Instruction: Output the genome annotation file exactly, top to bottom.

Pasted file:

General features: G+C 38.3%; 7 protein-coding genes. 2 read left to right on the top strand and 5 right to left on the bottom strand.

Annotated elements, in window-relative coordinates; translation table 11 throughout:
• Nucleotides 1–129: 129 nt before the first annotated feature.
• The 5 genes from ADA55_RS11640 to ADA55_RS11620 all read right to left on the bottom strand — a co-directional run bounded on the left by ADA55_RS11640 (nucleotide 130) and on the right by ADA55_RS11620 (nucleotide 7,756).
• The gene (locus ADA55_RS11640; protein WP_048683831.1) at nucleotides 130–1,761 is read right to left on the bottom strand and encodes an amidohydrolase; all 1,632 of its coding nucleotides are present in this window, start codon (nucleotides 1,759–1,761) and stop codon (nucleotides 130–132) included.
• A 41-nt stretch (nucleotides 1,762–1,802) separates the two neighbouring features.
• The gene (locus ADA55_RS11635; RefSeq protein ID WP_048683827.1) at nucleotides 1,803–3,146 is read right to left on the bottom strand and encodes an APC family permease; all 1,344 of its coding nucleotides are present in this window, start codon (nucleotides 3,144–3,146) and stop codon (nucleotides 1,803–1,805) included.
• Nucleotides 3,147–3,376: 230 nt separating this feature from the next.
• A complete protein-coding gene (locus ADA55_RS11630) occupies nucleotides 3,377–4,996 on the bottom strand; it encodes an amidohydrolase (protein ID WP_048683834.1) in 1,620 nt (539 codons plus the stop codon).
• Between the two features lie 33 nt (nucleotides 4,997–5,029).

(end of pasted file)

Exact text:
General features: G+C 38.3%; 7 protein-coding genes. 2 read left to right on the top strand and 5 right to left on the bottom strand.

Annotated elements, in window-relative coordinates; translation table 11 throughout:
• Nucleotides 1–129: 129 nt before the first annotated feature.
• The 5 genes from ADA55_RS11640 to ADA55_RS11620 all read right to left on the bottom strand — a co-directional run bounded on the left by ADA55_RS11640 (nucleotide 130) and on the right by ADA55_RS11620 (nucleotide 7,756).
• The gene (locus ADA55_RS11640; protein WP_048683831.1) at nucleotides 130–1,761 is read right to left on the bottom strand and encodes an amidohydrolase; all 1,632 of its coding nucleotides are present in this window, start codon (nucleotides 1,759–1,761) and stop codon (nucleotides 130–132) included.
• A 41-nt stretch (nucleotides 1,762–1,802) separates the two neighbouring features.
• The gene (locus ADA55_RS11635; RefSeq protein ID WP_048683827.1) at nucleotides 1,803–3,146 is read right to left on the bottom strand and encodes an APC family permease; all 1,344 of its coding nucleotides are present in this window, start codon (nucleotides 3,144–3,146) and stop codon (nucleotides 1,803–1,805) included.
• Nucleotides 3,147–3,376: 230 nt separating this feature from the next.
• A complete protein-coding gene (locus ADA55_RS11630) occupies nucleotides 3,377–4,996 on the bottom strand; it encodes an amidohydrolase (protein ID WP_048683834.1) in 1,620 nt (539 codons plus the stop codon).
• Between the two features lie 33 nt (nucleotides 4,997–5,029).